usingAlgebraOfGraphicsusingCairoMakieusingCategoricalArraysusingDataFramesusingEmbraceUncertainty: datasetusingGLM# for the lm functionusingMixedModelsusingMixedModelsMakieusingSparseArrays# for the nnz functionusingStatistics# for the mean functionusingTidierPlotsusingTypedTables

In the previous chapter we explored and fit models to data from a large-scale designed experiment. Here we consider an observational study - ratings of movies by users of movielens.org made available at the grouplens.org download site(Harper & Konstan, 2016).

We analyze the MovieLens 25M Dataset of roughly 25 million ratings of movies by over 162,000 users of about 59,000 movies.

Because of constraints on the redistribution of these data, the first time that dataset(:ratings) or dataset(:movies) is executed, the 250 Mb zip file is downloaded from the grouplens data site, expanded, and the tables created as Arrow files.

This operation can take a couple of minutes.

5.1 Structure of the data

One of the purposes of this chapter is to study which dimensions of the data have the greatest effect on the amount of memory used to represent the model and the time required to fit a model.

The two datasets examined in Chapter 4, from the English Lexicon Project (Balota et al., 2007), consist of trials or instances associated with subject and item factors. The subject and item factors are “incompletely crossed” in that each item occurred in trials with several subjects, but not all subjects, and each subject responded to several different items, but not to all items.

Similarly in the movie ratings, each instance of a rating is associated with a user and with a movie, and these factors are incompletely crossed.

ratings =dataset(:ratings)

Arrow.Table with 25000095 rows, 4 columns, and schema:
:userId String
:movieId String
:rating Float32
:timestamp Int32
with metadata given by a Base.ImmutableDict{String, String} with 1 entry:
"url" => "https://files.grouplens.org/datasets/movielens/ml-25m.zip"

Convert this Arrow table to a Table and drop the timestamp column, which we won’t be using. (For small data sets dropping such columns is not important but with over 25 million ratings it does help to drop unnecessary columns to save some memory space.)

In contrast to data from a designed experiment, like the English Lexicon Project, the data from this observational study are extremely unbalanced with respect to the observational grouping factors, userId and movieId. The movies table includes an nrtngs column that gives the number of ratings for each movie, which varies from 1 to over 80,000.

extrema(movies.nrtngs)

(1, 81491)

The number of ratings per user is also highly skewed

users =Table(combine(groupby(DataFrame(ratings), :userId), nrow =>:urtngs,:rating => mean =>:umnrtng, ),)

This selection of ratings was limited to users who had provided at least 20 ratings.

One way of visualizing the imbalance in the number of ratings per movie or per user is as an empirical cumulative distribution function (ecdf) plot, which is a “stair-step” plot where the vertical axis is the proportion of observations less than or equal to the corresponding value on the horizontal axis. Because the distribution of the number of ratings per movie or per user is so highly skewed in the low range we use a logarithmic horizontal axis in Figure 5.1.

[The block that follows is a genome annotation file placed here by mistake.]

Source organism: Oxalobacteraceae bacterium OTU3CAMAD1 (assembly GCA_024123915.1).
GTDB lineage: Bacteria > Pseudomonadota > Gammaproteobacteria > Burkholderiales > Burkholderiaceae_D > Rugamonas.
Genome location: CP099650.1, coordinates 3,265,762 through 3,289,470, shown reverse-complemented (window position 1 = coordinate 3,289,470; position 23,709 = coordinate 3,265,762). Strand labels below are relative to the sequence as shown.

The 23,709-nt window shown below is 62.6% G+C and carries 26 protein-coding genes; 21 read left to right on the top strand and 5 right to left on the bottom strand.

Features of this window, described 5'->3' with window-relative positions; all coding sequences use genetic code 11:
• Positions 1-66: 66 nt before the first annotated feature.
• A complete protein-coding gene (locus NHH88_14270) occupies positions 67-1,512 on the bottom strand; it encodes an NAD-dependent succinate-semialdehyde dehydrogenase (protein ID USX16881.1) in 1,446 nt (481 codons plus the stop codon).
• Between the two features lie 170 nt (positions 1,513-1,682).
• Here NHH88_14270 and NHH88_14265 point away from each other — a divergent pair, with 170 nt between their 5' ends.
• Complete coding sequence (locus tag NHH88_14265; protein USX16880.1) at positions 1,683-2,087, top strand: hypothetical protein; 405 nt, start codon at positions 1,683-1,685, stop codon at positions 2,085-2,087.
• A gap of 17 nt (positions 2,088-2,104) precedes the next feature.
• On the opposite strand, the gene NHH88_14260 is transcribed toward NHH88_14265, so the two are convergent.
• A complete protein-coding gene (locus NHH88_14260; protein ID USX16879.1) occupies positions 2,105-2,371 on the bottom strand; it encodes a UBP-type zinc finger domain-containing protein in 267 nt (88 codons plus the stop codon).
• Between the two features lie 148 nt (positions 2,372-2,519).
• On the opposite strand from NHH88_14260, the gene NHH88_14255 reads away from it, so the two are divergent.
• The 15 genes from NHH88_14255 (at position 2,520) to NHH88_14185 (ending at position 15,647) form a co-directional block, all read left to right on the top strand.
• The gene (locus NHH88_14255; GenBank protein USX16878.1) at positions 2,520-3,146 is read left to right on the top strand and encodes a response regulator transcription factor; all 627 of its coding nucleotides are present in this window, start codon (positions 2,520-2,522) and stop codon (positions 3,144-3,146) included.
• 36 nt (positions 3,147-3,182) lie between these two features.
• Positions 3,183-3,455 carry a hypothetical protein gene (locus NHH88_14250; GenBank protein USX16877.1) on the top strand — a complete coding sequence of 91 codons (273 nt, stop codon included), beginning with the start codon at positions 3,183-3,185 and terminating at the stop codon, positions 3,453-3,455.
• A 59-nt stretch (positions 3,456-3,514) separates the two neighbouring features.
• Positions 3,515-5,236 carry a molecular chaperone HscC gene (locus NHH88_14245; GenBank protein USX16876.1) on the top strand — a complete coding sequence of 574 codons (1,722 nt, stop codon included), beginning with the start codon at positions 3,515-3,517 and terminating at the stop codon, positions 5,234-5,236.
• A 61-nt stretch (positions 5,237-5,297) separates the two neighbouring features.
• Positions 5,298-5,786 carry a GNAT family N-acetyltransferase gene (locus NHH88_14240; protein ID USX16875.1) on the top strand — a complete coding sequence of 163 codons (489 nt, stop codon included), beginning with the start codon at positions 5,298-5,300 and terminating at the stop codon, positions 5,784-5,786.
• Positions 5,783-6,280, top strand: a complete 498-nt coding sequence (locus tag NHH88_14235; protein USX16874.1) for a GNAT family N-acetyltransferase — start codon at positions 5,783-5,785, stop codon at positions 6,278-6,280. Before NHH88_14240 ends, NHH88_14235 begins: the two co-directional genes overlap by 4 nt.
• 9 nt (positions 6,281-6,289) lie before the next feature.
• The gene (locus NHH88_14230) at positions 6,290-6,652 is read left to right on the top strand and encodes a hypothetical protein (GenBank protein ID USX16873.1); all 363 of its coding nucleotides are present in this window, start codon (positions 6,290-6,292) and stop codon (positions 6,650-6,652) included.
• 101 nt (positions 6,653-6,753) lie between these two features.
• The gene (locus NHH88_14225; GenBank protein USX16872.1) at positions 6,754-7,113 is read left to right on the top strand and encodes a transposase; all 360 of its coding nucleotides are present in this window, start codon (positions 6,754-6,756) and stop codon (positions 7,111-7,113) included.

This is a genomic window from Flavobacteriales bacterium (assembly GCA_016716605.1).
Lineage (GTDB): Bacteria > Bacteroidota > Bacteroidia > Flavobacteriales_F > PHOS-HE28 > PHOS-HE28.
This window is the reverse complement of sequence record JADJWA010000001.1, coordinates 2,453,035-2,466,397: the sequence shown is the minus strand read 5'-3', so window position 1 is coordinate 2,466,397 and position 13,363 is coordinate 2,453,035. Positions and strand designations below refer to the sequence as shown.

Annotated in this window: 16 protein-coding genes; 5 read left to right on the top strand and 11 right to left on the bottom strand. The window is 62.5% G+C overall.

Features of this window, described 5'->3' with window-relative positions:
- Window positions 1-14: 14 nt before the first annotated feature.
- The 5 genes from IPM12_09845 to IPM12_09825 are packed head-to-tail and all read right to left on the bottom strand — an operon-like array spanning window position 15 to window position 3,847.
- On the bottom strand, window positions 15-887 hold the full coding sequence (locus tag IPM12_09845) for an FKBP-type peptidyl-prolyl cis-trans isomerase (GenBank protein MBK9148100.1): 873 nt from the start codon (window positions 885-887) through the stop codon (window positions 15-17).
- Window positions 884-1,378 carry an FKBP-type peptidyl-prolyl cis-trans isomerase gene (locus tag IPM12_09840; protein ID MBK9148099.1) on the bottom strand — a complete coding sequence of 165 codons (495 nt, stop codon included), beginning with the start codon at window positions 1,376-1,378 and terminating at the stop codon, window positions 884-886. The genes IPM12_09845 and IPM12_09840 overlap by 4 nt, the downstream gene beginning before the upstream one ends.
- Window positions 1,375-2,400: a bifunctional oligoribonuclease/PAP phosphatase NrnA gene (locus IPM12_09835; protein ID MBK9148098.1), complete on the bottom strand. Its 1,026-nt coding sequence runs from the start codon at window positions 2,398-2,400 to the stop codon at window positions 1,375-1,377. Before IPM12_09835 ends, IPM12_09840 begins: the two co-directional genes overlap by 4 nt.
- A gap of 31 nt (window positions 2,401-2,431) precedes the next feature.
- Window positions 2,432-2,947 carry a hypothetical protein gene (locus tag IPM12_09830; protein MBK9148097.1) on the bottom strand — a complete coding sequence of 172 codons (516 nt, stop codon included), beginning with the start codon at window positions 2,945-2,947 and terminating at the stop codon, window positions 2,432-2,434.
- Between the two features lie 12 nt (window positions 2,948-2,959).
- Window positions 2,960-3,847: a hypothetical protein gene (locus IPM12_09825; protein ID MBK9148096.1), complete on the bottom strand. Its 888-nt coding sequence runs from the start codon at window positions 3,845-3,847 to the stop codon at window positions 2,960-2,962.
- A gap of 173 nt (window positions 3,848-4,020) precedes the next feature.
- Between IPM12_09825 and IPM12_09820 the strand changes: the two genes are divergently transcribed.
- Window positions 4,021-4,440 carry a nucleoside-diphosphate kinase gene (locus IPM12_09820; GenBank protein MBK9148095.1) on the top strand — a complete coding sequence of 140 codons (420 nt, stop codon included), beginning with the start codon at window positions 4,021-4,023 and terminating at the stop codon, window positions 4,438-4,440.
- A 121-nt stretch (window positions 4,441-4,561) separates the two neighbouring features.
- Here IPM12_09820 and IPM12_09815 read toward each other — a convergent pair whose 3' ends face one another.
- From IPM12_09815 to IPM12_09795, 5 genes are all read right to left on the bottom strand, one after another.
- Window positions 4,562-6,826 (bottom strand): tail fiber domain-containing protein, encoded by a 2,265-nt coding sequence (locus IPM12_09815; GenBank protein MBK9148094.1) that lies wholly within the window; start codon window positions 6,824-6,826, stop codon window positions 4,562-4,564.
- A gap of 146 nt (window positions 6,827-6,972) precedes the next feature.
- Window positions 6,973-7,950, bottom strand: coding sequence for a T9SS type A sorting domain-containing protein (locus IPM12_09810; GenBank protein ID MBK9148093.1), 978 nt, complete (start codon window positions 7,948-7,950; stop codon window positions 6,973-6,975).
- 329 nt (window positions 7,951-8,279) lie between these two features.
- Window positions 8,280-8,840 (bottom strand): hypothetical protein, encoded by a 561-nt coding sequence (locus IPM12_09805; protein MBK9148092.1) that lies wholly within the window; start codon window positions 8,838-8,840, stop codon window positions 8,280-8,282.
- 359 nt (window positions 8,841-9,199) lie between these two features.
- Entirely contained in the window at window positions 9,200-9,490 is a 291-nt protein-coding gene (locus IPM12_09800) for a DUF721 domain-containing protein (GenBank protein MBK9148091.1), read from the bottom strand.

Code

let f =Figure(; size=(700, 350)) xscale = log10 xminorticksvisible =true xminorgridvisible =true yminorticksvisible =true xminorticks =IntervalsBetween(10) ylabel ="Relative cumulative frequency" nrtngs =sort(movies.nrtngs)ecdfplot( f[1, 1], nrtngs; npoints=last(nrtngs), axis=( xlabel="Number of ratings per movie (logarithmic scale)", xminorgridvisible, xminorticks, xminorticksvisible, xscale, ylabel, yminorticksvisible, ), ) urtngs =sort(users.urtngs)ecdfplot( f[1, 2], urtngs; npoints=last(urtngs), axis=( xlabel="Number of ratings per user (logarithmic scale)", xminorgridvisible, xminorticks, xminorticksvisible, xscale, yminorticksvisible, ), ) fend

In this collection of about 25 million ratings, nearly 20% of the movies are rated only once and over half of the movies were rated 6 or fewer times.

count(≤(6), movies.nrtngs) /length(movies.nrtngs)

0.5205344894744864

The ecdf plot of the number of ratings per user shows a similar pattern to that of the movies — a few users with a very large number of ratings and many users with just a few ratings.

For example, the minimum number or movies rated is 20 (due to the inclusion constraint); the median number of movies rated is around 70; but the maximum is over 32,000 (which is a lot of movies - over 30 years of 3 movies per day every day - if this user actually watched all of them).

Movies with very few ratings provide little information about overall trends or even about the movie being rated. We can imagine that the “shrinkage” of random effects for movies with just a few ratings pulls their adjusted rating strongly towards the overall average.

Furthermore, the distribution of ratings for movies with only one rating is systematically lower than the distribution of ratings for movies rated at least five times.

First, add nrtngs and urtngs as columns of the ratings table.

Similarly, users who rate very few movies add little information, even about the movies that they rated, because there isn’t sufficient information to contrast a specific rating with a typical rating for the user.

One way of dealing with the extreme imbalance in the number of observations per user or per movie is to set a threshold on the number of observations for a user or a movie to be included in the data used to fit the model.

To be able to select ratings according to the number of ratings per user and the number of ratings per movie, we left-joined the movies.nrtngs and users.urtngs columns into the ratings data frame.